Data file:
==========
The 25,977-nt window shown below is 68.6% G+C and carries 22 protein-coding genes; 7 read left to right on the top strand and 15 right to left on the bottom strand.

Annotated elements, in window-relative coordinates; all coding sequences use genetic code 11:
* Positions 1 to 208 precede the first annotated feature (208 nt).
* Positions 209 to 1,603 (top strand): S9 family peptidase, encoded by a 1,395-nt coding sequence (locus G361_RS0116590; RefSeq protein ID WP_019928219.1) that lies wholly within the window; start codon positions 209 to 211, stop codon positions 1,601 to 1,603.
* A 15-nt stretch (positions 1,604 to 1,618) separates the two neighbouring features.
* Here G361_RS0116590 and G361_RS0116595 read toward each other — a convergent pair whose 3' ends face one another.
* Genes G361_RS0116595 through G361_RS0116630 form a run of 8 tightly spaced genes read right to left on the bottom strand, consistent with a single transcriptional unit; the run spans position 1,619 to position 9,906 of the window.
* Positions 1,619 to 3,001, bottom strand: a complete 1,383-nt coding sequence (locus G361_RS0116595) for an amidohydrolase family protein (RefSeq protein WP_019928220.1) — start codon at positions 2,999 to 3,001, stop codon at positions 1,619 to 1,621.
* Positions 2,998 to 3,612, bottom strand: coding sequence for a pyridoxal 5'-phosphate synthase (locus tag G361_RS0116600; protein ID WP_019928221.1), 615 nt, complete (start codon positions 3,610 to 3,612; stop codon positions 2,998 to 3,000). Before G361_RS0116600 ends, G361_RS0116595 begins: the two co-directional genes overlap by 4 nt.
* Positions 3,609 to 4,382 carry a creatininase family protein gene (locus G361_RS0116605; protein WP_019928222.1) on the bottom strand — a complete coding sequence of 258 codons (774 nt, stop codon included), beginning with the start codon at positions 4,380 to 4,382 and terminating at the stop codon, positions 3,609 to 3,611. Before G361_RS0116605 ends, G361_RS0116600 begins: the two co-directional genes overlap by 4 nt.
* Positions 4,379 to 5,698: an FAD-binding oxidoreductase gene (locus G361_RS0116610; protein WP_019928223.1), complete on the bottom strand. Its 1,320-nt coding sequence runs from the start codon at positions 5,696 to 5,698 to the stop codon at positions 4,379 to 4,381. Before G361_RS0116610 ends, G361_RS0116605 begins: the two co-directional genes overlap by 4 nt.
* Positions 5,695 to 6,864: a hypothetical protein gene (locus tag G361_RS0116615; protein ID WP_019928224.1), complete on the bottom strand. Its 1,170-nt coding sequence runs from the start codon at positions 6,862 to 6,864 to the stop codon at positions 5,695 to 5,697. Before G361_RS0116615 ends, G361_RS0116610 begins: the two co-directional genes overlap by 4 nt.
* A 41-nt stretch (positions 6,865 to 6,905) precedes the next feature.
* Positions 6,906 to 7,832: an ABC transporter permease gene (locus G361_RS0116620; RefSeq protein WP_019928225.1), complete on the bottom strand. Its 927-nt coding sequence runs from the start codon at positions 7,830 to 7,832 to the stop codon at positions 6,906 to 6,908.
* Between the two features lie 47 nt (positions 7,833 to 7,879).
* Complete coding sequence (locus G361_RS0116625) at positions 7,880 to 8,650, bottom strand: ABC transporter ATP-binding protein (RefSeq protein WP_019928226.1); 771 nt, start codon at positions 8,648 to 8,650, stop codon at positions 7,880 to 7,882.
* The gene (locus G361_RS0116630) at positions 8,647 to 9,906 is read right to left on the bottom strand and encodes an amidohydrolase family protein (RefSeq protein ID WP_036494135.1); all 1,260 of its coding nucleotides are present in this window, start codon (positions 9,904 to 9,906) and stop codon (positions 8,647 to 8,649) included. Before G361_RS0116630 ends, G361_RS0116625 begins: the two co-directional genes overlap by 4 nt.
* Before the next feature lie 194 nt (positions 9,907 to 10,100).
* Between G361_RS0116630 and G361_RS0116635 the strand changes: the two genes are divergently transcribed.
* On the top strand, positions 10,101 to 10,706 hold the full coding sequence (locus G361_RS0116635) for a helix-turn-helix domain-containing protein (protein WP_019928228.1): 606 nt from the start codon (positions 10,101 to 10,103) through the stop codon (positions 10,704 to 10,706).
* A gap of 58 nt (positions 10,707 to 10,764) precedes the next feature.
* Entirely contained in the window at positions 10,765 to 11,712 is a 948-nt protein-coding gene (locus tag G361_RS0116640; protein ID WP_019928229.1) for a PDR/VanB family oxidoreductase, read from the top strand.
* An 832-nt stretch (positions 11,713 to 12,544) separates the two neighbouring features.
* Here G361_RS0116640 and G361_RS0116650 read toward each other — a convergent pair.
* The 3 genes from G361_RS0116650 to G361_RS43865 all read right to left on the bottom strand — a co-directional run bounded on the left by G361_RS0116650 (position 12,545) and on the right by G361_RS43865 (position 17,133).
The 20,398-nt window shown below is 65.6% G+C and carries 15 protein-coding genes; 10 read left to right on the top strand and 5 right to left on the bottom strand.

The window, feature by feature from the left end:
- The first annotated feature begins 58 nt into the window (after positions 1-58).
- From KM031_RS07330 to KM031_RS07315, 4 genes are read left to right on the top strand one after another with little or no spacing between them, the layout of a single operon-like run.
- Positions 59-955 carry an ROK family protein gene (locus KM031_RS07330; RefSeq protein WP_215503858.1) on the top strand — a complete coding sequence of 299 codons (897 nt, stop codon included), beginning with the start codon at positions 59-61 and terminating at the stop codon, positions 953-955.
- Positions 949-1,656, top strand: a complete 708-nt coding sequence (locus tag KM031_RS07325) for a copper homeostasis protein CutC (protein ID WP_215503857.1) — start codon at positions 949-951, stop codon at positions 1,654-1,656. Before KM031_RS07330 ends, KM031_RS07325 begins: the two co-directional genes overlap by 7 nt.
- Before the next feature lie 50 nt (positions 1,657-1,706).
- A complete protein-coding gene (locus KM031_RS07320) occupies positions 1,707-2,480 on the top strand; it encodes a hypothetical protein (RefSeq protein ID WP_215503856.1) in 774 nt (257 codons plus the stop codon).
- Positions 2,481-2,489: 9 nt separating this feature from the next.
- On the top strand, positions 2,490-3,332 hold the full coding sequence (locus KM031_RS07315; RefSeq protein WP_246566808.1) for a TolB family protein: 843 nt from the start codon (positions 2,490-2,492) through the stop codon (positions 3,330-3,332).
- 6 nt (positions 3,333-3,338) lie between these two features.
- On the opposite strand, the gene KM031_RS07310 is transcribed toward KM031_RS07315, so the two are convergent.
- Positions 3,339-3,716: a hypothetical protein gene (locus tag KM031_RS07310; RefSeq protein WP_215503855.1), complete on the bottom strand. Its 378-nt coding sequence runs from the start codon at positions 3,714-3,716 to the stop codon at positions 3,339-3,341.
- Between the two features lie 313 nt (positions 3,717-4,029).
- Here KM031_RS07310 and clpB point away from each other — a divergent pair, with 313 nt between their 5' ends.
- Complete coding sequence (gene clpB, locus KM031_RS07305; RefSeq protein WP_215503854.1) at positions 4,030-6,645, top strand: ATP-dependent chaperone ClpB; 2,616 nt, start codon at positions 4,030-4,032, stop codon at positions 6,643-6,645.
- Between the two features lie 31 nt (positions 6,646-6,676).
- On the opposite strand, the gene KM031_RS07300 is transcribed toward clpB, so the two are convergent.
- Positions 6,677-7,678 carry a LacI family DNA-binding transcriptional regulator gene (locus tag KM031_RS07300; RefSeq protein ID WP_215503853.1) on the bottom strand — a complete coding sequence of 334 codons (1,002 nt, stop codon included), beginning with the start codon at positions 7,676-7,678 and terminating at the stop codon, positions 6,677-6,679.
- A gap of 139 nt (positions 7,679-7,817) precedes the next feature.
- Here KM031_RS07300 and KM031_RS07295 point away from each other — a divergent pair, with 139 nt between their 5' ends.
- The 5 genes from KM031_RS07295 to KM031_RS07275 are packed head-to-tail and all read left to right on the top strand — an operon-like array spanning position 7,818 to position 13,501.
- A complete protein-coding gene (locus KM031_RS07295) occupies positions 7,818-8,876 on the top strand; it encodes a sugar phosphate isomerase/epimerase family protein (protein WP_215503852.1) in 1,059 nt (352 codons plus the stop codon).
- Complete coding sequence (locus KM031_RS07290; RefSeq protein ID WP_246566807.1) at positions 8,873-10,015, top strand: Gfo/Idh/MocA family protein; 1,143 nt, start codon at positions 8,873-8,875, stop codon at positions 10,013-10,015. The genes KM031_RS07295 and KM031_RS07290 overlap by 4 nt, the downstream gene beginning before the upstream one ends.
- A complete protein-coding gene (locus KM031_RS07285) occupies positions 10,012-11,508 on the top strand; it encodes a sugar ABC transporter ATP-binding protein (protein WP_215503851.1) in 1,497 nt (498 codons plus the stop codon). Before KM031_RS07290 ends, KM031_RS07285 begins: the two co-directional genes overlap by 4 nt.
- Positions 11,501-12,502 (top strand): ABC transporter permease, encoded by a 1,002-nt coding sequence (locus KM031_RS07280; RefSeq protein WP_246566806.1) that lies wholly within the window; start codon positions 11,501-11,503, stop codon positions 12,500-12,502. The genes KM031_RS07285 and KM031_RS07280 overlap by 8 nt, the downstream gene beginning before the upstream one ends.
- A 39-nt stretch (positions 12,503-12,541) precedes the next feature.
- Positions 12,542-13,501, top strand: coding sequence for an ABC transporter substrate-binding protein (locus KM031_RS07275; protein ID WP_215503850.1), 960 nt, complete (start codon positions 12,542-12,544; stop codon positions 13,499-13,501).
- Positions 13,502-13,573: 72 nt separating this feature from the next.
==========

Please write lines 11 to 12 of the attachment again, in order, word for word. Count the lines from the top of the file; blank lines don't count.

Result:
* Positions 4,379 to 5,698: an FAD-binding oxidoreductase gene (locus G361_RS0116610; protein WP_019928223.1), complete on the bottom strand. Its 1,320-nt coding sequence runs from the start codon at positions 5,696 to 5,698 to the stop codon at positions 4,379 to 4,381. Before G361_RS0116610 ends, G361_RS0116605 begins: the two co-directional genes overlap by 4 nt.
* Positions 5,695 to 6,864: a hypothetical protein gene (locus tag G361_RS0116615; protein ID WP_019928224.1), complete on the bottom strand. Its 1,170-nt coding sequence runs from the start codon at positions 6,862 to 6,864 to the stop codon at positions 5,695 to 5,697. Before G361_RS0116615 ends, G361_RS0116610 begins: the two co-directional genes overlap by 4 nt.